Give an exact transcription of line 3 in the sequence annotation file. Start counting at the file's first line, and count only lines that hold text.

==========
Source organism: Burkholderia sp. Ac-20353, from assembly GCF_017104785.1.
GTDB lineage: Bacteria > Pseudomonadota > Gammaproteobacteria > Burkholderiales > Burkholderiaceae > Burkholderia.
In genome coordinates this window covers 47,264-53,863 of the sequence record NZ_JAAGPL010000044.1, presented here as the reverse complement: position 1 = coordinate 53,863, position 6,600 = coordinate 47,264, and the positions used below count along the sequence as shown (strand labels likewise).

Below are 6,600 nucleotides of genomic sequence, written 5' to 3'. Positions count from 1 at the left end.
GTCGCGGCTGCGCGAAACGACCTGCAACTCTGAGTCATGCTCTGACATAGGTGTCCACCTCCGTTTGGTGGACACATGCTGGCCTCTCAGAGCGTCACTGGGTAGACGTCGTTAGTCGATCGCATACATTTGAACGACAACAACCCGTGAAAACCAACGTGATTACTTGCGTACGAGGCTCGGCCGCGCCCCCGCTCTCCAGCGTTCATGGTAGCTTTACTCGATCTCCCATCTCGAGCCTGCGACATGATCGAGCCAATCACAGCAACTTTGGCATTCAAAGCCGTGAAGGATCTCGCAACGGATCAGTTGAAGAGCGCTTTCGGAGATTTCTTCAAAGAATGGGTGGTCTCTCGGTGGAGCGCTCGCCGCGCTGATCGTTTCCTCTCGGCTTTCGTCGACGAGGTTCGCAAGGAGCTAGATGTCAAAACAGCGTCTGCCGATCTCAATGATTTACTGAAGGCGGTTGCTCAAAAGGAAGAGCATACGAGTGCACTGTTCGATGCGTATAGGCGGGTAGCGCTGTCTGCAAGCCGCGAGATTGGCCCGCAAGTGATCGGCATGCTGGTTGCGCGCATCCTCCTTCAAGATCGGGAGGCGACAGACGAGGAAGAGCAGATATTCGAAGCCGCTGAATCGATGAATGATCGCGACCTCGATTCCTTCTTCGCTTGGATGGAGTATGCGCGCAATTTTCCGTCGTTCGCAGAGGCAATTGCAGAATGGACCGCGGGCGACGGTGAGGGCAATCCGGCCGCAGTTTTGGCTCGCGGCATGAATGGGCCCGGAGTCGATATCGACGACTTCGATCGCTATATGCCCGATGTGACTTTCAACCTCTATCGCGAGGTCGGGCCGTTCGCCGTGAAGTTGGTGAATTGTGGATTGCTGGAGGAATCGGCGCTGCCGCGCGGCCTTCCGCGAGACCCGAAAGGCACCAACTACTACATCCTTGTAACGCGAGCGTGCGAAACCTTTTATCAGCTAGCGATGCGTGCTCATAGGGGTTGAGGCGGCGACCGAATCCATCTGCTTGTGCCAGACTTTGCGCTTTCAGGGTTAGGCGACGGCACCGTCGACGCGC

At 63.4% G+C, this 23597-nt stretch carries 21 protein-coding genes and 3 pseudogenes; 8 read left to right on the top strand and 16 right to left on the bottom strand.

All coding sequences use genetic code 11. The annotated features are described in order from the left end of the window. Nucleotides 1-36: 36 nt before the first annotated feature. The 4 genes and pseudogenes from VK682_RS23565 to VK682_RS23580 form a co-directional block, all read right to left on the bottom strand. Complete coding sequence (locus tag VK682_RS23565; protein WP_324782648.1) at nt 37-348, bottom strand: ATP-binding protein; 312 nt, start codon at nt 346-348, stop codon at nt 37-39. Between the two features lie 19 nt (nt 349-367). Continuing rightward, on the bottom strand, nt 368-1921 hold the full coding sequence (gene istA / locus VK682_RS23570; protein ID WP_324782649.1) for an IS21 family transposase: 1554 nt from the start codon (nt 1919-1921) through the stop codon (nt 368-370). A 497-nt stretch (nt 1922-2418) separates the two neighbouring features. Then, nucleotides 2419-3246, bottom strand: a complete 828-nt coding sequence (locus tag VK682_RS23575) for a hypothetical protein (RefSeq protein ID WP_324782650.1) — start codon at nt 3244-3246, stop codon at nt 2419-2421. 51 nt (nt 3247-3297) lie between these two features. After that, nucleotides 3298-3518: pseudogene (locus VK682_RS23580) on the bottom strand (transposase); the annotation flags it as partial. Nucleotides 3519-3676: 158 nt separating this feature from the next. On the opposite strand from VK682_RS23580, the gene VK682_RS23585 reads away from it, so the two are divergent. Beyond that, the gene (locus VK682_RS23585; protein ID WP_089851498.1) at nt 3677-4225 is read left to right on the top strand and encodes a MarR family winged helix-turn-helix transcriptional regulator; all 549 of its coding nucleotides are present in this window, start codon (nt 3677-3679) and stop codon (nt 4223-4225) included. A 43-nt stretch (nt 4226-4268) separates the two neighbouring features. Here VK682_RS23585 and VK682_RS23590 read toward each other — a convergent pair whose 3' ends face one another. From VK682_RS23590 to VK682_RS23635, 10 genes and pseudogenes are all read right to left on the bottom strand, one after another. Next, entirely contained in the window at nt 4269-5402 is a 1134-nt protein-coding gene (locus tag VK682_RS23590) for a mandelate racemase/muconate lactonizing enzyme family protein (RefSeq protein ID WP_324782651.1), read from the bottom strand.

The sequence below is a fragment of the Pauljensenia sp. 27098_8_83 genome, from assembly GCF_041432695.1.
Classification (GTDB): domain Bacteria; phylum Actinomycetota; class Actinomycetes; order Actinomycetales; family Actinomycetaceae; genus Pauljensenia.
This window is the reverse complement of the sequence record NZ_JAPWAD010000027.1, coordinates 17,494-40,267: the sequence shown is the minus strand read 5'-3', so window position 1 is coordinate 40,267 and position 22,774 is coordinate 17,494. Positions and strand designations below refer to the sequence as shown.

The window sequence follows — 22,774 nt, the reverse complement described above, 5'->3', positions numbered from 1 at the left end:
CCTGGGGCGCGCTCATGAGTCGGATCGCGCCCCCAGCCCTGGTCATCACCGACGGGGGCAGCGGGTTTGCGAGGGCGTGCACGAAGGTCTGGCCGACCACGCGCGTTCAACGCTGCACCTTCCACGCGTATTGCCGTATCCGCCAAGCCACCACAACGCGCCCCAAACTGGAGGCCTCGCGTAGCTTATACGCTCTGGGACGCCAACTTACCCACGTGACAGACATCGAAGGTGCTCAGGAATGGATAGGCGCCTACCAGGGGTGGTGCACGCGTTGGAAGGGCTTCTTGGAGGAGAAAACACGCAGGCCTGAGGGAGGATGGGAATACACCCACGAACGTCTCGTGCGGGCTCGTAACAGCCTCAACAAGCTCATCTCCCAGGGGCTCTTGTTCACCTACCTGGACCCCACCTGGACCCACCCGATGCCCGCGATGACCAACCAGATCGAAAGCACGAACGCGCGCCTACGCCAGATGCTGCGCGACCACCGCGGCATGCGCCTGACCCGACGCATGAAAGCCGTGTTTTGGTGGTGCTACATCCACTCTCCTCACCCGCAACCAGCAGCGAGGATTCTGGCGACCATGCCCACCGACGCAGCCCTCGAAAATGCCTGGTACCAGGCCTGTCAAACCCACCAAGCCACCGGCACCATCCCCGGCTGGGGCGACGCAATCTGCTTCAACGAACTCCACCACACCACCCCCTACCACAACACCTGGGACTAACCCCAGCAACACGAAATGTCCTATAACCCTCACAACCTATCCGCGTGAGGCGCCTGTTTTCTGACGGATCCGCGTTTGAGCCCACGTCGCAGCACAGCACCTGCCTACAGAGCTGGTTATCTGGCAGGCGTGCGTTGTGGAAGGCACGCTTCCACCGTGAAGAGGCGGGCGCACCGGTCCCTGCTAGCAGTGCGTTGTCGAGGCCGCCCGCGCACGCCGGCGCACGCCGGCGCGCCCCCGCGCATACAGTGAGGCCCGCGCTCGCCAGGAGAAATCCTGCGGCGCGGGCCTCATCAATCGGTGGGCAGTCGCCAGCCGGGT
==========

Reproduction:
In genome coordinates this window covers 47,264-53,863 of the sequence record NZ_JAAGPL010000044.1, presented here as the reverse complement: position 1 = coordinate 53,863, position 6,600 = coordinate 47,264, and the positions used below count along the sequence as shown (strand labels likewise).